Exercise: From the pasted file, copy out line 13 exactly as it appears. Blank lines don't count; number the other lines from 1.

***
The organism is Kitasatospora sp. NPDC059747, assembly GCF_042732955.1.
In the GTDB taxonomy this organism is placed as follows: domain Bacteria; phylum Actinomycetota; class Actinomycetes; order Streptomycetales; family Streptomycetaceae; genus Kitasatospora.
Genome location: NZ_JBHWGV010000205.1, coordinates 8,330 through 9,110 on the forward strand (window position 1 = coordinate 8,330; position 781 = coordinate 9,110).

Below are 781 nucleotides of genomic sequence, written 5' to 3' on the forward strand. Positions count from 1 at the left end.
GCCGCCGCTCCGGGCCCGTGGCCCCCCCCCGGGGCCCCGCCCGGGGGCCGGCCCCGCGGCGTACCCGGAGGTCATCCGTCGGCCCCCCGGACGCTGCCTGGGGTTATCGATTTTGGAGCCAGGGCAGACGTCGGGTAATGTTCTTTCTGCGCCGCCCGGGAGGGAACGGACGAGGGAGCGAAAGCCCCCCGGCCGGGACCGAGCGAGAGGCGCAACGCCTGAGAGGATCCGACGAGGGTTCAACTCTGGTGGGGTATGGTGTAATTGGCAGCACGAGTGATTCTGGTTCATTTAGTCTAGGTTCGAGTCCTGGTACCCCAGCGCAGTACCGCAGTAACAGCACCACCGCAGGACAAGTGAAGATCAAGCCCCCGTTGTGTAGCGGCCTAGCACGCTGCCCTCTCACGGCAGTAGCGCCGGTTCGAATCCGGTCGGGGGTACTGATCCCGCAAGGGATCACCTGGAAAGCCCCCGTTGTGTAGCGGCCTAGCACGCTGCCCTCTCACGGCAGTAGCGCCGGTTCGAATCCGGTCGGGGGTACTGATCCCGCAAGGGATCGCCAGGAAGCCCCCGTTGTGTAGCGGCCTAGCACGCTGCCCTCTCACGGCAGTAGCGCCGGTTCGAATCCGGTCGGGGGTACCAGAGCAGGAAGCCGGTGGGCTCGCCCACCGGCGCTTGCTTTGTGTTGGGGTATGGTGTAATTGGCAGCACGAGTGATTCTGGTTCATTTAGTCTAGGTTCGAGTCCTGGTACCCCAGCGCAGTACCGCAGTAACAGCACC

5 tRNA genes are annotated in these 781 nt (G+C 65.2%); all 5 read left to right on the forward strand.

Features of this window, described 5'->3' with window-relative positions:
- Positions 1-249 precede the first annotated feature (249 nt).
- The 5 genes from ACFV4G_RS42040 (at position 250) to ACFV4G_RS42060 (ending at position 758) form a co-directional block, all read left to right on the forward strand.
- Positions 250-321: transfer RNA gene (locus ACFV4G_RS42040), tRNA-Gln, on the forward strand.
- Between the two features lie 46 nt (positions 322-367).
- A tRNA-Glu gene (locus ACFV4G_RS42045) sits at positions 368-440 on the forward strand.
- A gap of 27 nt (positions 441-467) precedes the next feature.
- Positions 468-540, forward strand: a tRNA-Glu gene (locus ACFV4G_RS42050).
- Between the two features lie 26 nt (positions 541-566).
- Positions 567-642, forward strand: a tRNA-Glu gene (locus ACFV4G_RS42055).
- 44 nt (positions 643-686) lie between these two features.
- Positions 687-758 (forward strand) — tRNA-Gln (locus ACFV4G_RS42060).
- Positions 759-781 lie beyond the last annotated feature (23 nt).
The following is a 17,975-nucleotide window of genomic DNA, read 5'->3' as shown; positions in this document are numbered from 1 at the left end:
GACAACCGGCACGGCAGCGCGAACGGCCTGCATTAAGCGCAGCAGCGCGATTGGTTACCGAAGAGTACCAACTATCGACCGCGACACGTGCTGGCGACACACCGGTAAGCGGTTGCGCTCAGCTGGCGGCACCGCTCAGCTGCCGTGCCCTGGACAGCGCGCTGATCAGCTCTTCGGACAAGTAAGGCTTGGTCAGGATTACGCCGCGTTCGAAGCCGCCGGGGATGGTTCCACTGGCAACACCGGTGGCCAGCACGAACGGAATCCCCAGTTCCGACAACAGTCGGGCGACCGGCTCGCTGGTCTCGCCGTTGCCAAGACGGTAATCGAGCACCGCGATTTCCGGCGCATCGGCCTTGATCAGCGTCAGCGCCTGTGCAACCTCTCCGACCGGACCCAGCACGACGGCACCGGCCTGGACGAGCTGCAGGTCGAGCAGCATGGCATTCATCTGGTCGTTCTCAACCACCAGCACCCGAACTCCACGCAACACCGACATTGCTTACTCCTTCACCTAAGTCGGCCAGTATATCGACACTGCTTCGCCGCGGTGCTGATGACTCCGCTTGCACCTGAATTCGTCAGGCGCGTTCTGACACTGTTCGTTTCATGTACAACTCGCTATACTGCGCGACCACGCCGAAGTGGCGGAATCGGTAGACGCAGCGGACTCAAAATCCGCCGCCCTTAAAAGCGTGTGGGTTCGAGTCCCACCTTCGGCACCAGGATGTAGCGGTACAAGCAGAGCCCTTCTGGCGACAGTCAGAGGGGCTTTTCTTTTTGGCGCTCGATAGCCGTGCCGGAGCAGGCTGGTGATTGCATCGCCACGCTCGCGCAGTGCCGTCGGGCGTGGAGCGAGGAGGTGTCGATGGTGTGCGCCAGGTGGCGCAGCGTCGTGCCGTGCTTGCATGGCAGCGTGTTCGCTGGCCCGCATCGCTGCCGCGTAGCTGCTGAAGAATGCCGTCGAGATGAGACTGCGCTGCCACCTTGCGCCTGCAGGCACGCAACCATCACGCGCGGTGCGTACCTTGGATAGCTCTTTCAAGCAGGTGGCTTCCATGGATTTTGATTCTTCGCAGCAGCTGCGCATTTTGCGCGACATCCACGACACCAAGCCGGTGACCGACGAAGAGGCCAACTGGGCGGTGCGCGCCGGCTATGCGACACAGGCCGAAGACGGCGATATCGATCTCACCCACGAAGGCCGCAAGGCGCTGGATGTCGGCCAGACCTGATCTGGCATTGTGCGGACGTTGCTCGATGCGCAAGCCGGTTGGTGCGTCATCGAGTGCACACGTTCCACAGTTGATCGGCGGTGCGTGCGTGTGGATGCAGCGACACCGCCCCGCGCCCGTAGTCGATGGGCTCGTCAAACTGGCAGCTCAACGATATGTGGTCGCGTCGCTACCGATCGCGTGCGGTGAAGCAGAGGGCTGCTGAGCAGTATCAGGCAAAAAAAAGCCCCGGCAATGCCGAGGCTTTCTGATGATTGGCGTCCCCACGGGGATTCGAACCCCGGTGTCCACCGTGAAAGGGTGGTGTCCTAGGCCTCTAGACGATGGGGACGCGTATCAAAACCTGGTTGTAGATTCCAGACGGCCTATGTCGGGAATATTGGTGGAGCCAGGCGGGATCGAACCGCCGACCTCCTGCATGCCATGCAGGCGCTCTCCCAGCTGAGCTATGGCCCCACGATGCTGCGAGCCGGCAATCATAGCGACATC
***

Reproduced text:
- A gap of 27 nt (positions 441-467) precedes the next feature.